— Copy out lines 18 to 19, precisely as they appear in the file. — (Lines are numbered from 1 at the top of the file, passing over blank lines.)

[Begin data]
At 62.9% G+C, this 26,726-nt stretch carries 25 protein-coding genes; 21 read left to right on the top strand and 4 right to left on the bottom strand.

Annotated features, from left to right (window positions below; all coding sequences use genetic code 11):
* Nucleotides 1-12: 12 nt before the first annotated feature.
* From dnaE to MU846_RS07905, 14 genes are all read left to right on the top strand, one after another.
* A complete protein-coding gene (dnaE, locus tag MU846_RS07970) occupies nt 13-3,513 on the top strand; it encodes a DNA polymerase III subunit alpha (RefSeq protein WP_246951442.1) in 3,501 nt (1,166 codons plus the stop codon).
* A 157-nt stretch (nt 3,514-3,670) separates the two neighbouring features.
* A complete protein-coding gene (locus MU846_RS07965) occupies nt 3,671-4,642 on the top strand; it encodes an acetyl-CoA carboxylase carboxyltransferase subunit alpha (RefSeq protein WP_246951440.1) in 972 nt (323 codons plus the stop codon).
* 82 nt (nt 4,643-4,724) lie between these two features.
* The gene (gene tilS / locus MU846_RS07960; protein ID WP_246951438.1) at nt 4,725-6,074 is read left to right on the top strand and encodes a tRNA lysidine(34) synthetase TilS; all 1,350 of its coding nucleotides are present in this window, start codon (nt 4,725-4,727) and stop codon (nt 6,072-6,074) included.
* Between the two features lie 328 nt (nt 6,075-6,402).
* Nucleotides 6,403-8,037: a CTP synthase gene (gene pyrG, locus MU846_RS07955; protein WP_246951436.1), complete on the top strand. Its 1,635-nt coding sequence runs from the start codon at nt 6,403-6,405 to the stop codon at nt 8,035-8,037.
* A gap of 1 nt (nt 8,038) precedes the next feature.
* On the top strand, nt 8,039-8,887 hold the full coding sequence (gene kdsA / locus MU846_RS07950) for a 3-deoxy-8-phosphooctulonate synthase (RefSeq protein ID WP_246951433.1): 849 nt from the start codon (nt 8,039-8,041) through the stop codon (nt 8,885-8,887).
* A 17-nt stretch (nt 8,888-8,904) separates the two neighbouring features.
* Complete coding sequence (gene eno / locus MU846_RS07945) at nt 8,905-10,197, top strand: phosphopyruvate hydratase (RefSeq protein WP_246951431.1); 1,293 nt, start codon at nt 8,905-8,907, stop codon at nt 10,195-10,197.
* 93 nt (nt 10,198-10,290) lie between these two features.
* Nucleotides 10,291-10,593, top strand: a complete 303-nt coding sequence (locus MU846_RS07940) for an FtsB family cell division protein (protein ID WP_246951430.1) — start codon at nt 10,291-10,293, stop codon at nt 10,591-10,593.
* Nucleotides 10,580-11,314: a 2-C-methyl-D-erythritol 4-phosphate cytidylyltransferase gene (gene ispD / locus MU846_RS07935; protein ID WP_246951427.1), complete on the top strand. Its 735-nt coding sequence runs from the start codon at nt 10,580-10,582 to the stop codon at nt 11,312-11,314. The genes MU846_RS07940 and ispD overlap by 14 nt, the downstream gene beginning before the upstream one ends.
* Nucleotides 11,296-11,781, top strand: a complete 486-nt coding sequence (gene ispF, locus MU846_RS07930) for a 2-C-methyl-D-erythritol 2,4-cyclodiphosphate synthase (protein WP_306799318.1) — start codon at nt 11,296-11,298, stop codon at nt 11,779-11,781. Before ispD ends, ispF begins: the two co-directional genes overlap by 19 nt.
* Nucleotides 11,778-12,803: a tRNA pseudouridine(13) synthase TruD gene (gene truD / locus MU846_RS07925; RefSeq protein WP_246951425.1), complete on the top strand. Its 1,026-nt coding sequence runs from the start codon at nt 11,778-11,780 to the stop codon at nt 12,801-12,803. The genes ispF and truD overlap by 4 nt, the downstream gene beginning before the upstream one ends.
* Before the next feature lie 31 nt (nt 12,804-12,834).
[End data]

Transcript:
* Nucleotides 10,580-11,314: a 2-C-methyl-D-erythritol 4-phosphate cytidylyltransferase gene (gene ispD / locus MU846_RS07935; protein ID WP_246951427.1), complete on the top strand. Its 735-nt coding sequence runs from the start codon at nt 10,580-10,582 to the stop codon at nt 11,312-11,314. The genes MU846_RS07940 and ispD overlap by 14 nt, the downstream gene beginning before the upstream one ends.
* Nucleotides 11,296-11,781, top strand: a complete 486-nt coding sequence (gene ispF, locus MU846_RS07930) for a 2-C-methyl-D-erythritol 2,4-cyclodiphosphate synthase (protein WP_306799318.1) — start codon at nt 11,296-11,298, stop codon at nt 11,779-11,781. Before ispD ends, ispF begins: the two co-directional genes overlap by 19 nt.